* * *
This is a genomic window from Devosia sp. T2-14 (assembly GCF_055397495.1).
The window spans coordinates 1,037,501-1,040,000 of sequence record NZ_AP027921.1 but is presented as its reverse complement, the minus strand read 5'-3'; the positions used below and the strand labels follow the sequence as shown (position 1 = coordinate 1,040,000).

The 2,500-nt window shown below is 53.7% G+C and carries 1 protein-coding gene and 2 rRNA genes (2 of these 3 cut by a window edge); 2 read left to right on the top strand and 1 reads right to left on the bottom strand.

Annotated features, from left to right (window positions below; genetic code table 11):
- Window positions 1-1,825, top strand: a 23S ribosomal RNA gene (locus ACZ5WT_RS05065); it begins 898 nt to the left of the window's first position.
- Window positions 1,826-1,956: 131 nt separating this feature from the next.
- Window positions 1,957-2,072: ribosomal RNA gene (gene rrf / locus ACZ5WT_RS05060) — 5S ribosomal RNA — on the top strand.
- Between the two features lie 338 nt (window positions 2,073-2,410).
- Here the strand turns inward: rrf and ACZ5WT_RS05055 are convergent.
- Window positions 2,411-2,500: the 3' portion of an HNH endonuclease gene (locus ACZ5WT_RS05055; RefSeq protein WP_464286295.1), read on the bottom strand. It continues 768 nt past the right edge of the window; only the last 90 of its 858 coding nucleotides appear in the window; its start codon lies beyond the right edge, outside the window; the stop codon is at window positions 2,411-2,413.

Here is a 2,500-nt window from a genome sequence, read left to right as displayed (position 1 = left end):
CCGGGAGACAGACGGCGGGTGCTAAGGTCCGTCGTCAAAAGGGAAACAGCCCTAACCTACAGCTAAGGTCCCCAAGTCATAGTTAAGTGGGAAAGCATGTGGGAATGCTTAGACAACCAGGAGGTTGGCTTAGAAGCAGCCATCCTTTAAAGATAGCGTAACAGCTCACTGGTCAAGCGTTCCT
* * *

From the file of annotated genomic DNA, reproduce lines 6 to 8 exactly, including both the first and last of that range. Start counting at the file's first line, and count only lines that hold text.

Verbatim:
- Window positions 1,826-1,956: 131 nt separating this feature from the next.
- Window positions 1,957-2,072: ribosomal RNA gene (gene rrf / locus ACZ5WT_RS05060) — 5S ribosomal RNA — on the top strand.
- Between the two features lie 338 nt (window positions 2,073-2,410).